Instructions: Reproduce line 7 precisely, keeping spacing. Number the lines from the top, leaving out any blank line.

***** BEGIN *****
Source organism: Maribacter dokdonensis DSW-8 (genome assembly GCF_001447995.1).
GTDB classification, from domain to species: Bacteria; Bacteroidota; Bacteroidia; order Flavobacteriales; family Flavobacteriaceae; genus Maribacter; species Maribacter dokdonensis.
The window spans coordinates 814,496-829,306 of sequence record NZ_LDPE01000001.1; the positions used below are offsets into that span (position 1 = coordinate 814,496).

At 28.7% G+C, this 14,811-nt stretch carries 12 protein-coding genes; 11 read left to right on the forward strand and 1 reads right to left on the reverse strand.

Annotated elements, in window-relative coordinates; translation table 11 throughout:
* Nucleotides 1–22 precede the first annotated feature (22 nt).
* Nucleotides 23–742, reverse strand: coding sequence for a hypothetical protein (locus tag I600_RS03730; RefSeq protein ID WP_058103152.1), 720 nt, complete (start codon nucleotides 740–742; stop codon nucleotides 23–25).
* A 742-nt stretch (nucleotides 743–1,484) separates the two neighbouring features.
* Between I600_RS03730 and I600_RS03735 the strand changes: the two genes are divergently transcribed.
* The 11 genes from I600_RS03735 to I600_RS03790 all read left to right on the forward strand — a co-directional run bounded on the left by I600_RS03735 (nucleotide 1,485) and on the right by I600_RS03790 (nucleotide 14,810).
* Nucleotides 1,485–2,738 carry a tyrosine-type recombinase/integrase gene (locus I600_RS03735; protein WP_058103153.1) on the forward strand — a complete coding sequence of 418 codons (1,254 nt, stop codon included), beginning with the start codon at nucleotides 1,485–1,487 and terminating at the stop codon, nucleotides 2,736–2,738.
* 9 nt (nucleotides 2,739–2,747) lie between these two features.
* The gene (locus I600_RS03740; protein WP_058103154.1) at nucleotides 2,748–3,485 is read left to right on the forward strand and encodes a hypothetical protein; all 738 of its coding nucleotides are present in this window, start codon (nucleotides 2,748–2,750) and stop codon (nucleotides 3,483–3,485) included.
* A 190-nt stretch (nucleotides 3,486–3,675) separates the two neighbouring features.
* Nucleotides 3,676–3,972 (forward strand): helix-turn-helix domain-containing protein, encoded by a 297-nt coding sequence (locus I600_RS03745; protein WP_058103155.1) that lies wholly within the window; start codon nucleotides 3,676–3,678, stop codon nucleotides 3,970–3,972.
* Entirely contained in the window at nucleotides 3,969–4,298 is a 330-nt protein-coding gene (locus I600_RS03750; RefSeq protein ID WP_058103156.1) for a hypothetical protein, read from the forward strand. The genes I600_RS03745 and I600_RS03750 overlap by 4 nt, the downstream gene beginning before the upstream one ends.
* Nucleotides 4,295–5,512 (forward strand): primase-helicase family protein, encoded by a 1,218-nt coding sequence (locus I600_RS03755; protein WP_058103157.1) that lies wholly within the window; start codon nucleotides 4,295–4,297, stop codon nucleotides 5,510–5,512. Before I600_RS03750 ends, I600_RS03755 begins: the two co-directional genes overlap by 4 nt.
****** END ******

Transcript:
* Nucleotides 23–742, reverse strand: coding sequence for a hypothetical protein (locus tag I600_RS03730; RefSeq protein ID WP_058103152.1), 720 nt, complete (start codon nucleotides 740–742; stop codon nucleotides 23–25).